Dive Eat Sleep Repeat. That’s the accurate logo of Khao Lak SCUBA Adventures, the company with whom I booked a 4 night, 4 day liveaboard of diving in the Similan Islands off the coast of Thailand in the Andaman Sea. With 15 dives including one night dive and two sunset dives, the day really did go from sleeping to diving to eating and doing it all again. Exhausting but well worth it. The water is warm at 28-29C/82-84F but that didn’t stop one Russian customer from diving in his own dry suit. Nothing like seeing a manta ray and a diver in a dry suit on the same dive!
Jen was off doing yoga and meditating which means I didn’t have my favorite underwater photographer with me. She helped edit a few of these shots so hopefully you’ll get some idea of what I saw. And one of the other divers on board with whom I dove all 15 times was kind enough to share a few of her photos. Thanks, Bo!
Richelieu Rock, north of the Similans near the border with Myanmar, quickly catapulted to my short list of favorite dive sites anywhere. A big rock far from land, it’s covered in healthy coral and teeming with active marine life. We did three dives there and I would go back any day, especially in whale shark season. We were fortunate enough to watch an octopus come slowly out from the wall and take off into the blue, truly a beautiful site to behold.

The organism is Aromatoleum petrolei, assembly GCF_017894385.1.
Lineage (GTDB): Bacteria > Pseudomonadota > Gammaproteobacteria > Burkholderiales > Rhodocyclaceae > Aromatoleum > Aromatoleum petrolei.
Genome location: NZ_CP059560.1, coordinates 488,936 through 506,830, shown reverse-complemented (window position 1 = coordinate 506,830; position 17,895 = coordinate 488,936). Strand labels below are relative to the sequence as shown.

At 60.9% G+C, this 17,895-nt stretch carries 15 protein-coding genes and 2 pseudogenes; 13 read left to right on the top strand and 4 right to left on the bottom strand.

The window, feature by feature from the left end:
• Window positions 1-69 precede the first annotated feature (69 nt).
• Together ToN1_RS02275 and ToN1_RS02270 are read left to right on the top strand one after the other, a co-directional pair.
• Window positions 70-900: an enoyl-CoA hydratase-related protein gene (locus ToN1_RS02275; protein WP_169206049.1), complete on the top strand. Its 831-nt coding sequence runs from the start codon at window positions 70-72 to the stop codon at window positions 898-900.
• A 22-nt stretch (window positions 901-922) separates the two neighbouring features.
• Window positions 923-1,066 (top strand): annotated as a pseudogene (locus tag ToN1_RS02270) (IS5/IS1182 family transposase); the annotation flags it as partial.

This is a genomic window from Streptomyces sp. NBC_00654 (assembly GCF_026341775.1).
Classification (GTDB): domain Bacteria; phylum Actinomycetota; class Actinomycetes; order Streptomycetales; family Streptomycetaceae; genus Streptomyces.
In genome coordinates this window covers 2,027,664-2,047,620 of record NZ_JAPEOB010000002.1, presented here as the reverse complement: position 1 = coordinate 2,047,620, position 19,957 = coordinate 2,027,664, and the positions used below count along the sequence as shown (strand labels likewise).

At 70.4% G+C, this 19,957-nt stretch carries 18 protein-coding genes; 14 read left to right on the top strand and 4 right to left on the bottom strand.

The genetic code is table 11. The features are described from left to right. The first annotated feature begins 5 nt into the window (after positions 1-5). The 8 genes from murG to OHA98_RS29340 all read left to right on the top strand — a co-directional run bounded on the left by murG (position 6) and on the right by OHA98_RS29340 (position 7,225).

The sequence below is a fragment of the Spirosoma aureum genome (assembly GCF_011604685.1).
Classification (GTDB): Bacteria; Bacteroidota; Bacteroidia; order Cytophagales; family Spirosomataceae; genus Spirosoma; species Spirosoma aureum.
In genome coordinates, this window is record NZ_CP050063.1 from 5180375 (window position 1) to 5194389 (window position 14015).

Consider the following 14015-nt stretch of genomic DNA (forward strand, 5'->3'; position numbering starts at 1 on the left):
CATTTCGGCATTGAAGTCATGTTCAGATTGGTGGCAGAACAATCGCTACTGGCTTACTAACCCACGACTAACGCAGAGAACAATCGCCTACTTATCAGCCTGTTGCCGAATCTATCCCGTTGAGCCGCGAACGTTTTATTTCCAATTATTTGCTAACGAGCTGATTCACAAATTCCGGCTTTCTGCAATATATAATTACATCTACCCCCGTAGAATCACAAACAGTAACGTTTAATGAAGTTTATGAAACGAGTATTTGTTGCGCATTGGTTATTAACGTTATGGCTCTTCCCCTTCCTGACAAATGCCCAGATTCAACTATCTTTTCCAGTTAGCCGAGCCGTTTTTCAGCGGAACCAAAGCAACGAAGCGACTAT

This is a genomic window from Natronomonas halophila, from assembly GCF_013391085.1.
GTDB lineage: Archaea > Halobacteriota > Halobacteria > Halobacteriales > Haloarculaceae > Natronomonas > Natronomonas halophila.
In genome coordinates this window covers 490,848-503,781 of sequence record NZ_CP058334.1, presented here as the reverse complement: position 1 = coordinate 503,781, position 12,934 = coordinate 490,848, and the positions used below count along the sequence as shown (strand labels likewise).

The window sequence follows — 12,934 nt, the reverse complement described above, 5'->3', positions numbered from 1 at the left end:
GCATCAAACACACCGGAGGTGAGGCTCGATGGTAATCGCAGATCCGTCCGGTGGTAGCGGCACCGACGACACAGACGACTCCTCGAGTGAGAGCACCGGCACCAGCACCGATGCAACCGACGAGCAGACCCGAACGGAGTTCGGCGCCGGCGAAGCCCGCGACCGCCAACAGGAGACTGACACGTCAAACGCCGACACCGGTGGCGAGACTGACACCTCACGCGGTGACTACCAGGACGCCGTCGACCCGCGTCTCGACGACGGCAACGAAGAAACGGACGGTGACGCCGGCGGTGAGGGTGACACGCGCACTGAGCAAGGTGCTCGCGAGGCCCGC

The current was strong nearly every dive and at Hin Luang, I was in the only group of divers from our boat who managed to reach the site and complete a full dive. The current was so strong that I witnessed one diver pulling himself over a rock holding on to anything he could grab. I shudder to think about how much coral died that day. Although the yellow coral for which the site is named was nice to see and I came face to face with a stonefish until the current yanked me away, I wasn’t a fan of this sort of athletic diving. Give me the pleasant drift diving of Rangiroa’s Tiputa Pass, please.
Liveaboard diving is a commitment to diving: there’s not much else to do. Except overnight, our surface intervals were typically two and a half hours which is just enough time to eat, nap, read or chat with other divers, and sit for a briefing on the next dive. Dive, eat, sleep, repeat. This was the longest liveaboard I’ve done and I was happy each morning to be in the water within an hour of waking, descending into the blue. One fewer dive would have been ok and I can’t imagine how tiring it must have been for those diving on air instead of enriched air. I’m hoping to have a fair amount of diving ahead of me here in SE Asia and this experience was a good reminder that I really do love it. Now if only I were willing to stop traveling and look for work to support the habit…